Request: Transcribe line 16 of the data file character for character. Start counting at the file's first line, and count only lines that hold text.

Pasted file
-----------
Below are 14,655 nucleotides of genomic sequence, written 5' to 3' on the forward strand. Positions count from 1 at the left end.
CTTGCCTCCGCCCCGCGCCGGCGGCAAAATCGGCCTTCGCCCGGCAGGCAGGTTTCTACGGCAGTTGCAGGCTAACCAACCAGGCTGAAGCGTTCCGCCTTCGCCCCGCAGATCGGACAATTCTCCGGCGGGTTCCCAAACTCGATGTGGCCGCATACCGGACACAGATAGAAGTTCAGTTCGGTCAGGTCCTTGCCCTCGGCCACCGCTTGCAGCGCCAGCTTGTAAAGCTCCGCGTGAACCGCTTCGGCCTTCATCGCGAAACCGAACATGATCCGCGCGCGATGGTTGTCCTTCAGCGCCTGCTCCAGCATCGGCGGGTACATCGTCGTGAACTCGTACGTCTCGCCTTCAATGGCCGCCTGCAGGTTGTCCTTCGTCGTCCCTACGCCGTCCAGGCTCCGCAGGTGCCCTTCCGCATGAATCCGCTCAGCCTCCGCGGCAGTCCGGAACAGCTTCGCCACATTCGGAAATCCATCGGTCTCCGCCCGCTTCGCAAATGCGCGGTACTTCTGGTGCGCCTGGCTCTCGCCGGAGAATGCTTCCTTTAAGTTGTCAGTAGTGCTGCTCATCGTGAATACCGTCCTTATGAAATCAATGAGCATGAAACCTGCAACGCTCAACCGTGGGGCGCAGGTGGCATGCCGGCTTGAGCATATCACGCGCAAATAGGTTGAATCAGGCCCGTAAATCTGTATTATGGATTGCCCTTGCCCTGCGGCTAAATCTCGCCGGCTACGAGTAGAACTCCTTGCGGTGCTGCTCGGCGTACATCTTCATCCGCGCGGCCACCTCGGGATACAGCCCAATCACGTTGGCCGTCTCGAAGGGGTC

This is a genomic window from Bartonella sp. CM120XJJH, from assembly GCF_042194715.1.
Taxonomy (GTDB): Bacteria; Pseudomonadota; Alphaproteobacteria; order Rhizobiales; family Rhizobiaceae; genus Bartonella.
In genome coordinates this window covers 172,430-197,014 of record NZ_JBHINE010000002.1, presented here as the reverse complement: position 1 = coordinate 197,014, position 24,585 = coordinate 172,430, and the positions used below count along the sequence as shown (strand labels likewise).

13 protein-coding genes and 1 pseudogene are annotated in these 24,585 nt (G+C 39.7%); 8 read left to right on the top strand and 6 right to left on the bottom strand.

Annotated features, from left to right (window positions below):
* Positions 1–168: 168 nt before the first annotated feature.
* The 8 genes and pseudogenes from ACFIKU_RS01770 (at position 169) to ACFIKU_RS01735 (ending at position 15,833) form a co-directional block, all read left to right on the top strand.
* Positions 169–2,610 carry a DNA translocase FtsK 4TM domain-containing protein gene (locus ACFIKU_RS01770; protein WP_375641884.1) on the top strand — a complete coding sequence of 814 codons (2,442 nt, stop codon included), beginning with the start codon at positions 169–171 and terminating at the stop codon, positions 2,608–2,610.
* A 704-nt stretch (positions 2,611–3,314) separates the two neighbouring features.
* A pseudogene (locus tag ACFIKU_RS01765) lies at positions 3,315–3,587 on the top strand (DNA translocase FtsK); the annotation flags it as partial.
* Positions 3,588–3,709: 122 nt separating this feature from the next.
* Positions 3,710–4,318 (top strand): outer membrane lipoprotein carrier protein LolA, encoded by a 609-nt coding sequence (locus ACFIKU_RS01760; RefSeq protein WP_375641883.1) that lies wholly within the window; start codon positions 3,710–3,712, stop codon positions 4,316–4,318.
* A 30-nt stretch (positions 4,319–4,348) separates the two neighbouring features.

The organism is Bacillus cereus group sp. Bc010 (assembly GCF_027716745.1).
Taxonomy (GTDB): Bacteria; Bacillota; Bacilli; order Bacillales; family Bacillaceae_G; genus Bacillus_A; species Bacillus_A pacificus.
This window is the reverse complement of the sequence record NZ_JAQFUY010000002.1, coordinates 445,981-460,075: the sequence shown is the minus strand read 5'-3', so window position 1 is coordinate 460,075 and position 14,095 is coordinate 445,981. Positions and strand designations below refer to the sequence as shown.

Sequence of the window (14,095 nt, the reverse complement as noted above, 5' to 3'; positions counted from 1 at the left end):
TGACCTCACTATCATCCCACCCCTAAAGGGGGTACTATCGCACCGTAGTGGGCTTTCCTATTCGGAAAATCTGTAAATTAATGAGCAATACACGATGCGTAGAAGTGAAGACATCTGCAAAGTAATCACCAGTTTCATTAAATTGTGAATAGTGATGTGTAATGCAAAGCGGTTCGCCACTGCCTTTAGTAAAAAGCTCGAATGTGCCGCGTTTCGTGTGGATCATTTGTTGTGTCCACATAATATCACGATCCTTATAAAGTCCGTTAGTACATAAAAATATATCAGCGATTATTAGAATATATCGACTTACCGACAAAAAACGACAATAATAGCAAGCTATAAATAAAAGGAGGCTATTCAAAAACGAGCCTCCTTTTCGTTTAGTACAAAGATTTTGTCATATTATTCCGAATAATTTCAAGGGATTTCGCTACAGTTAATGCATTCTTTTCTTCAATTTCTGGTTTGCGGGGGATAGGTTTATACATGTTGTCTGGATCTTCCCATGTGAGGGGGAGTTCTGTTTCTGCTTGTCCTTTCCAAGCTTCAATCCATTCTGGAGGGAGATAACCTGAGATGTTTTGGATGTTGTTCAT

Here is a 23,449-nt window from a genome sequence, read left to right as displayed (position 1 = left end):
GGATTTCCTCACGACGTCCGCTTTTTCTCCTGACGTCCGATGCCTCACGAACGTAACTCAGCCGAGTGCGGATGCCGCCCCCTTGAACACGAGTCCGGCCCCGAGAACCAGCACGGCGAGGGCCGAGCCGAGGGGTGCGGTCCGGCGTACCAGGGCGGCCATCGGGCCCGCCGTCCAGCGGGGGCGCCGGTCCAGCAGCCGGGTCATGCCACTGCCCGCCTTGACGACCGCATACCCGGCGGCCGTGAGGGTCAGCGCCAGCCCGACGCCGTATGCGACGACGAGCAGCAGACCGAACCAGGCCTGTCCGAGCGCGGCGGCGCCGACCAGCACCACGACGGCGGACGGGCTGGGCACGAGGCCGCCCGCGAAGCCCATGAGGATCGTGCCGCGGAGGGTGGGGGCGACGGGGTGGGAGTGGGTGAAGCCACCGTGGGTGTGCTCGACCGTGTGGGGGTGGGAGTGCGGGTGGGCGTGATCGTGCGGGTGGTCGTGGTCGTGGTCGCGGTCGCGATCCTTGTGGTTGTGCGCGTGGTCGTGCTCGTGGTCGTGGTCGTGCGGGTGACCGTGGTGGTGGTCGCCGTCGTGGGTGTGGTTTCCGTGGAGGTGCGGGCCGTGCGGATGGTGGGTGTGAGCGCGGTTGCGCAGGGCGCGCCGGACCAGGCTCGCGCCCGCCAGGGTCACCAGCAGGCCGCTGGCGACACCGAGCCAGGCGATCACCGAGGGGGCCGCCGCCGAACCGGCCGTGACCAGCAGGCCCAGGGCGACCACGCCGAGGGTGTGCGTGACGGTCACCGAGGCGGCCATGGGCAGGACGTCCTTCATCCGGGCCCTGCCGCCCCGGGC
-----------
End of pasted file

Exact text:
The organism is Bacillus cereus group sp. Bc010 (assembly GCF_027716745.1).